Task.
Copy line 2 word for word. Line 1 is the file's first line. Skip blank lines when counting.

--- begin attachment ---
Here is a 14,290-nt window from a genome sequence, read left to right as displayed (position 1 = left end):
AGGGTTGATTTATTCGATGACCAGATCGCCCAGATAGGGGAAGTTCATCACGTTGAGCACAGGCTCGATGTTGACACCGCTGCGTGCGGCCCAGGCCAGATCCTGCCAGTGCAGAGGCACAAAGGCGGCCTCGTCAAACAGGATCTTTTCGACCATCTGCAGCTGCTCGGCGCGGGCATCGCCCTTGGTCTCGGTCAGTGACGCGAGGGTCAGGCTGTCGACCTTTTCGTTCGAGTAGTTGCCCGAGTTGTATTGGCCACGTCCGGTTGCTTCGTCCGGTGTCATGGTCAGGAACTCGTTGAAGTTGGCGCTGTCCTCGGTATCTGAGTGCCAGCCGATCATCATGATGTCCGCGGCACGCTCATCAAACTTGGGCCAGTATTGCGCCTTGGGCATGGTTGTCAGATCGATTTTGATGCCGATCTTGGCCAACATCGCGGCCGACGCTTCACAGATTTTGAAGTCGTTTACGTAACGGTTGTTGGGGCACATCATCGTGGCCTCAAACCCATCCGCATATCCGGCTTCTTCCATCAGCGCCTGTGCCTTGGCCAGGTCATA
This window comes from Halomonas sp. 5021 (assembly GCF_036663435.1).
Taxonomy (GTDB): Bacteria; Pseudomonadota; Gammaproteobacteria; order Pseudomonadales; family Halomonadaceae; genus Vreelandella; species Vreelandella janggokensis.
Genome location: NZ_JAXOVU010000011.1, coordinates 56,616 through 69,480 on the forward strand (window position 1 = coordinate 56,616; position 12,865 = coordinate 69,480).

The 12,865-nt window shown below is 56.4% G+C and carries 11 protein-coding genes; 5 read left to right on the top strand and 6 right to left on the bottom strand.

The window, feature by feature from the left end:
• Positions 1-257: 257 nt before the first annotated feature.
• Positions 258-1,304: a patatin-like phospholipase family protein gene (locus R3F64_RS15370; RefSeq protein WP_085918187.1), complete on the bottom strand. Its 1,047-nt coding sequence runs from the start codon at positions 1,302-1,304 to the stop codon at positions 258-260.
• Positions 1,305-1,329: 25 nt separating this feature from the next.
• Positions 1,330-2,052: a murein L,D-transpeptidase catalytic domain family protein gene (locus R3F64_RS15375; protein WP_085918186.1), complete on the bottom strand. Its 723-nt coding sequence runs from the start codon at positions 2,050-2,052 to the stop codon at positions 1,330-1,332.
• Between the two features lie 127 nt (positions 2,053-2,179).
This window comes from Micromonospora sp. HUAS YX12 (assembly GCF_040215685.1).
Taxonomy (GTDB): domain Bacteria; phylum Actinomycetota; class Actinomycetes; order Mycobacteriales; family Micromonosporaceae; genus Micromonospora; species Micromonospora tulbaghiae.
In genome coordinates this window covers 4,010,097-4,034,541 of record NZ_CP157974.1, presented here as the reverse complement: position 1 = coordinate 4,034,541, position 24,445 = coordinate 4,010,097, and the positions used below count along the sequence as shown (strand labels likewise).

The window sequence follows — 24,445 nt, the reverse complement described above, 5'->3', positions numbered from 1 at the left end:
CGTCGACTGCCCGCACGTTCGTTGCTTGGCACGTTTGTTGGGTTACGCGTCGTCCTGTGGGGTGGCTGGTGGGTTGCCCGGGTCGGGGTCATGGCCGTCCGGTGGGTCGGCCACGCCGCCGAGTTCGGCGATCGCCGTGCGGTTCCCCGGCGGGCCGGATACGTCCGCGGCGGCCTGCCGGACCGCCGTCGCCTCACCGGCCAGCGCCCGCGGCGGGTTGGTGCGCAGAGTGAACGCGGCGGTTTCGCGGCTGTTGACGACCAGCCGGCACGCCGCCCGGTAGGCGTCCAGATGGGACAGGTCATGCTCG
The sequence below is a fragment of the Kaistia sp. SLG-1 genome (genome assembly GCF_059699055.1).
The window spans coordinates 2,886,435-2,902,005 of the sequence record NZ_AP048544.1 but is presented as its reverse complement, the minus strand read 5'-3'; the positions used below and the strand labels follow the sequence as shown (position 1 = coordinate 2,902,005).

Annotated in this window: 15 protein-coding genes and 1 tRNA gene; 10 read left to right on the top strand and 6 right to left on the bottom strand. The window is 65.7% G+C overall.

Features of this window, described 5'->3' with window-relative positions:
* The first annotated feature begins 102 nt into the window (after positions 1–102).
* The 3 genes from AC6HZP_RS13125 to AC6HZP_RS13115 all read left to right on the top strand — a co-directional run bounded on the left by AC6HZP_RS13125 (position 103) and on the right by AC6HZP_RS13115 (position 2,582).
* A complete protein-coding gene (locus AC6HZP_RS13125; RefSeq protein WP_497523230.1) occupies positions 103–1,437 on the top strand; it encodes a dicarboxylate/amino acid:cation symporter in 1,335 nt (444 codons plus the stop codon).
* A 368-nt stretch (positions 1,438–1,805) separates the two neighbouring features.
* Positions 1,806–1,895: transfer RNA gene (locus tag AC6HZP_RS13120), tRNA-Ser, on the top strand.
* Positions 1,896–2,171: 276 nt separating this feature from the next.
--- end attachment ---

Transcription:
AGGGTTGATTTATTCGATGACCAGATCGCCCAGATAGGGGAAGTTCATCACGTTGAGCACAGGCTCGATGTTGACACCGCTGCGTGCGGCCCAGGCCAGATCCTGCCAGTGCAGAGGCACAAAGGCGGCCTCGTCAAACAGGATCTTTTCGACCATCTGCAGCTGCTCGGCGCGGGCATCGCCCTTGGTCTCGGTCAGTGACGCGAGGGTCAGGCTGTCGACCTTTTCGTTCGAGTAGTTGCCCGAGTTGTATTGGCCACGTCCGGTTGCTTCGTCCGGTGTCATGGTCAGGAACTCGTTGAAGTTGGCGCTGTCCTCGGTATCTGAGTGCCAGCCGATCATCATGATGTCCGCGGCACGCTCATCAAACTTGGGCCAGTATTGCGCCTTGGGCATGGTTGTCAGATCGATTTTGATGCCGATCTTGGCCAACATCGCGGCCGACGCTTCACAGATTTTGAAGTCGTTTACGTAACGGTTGTTGGGGCACATCATCGTGGCCTCAAACCCATCCGCATATCCGGCTTCTTCCATCAGCGCCTGTGCCTTGGCCAGGTCATA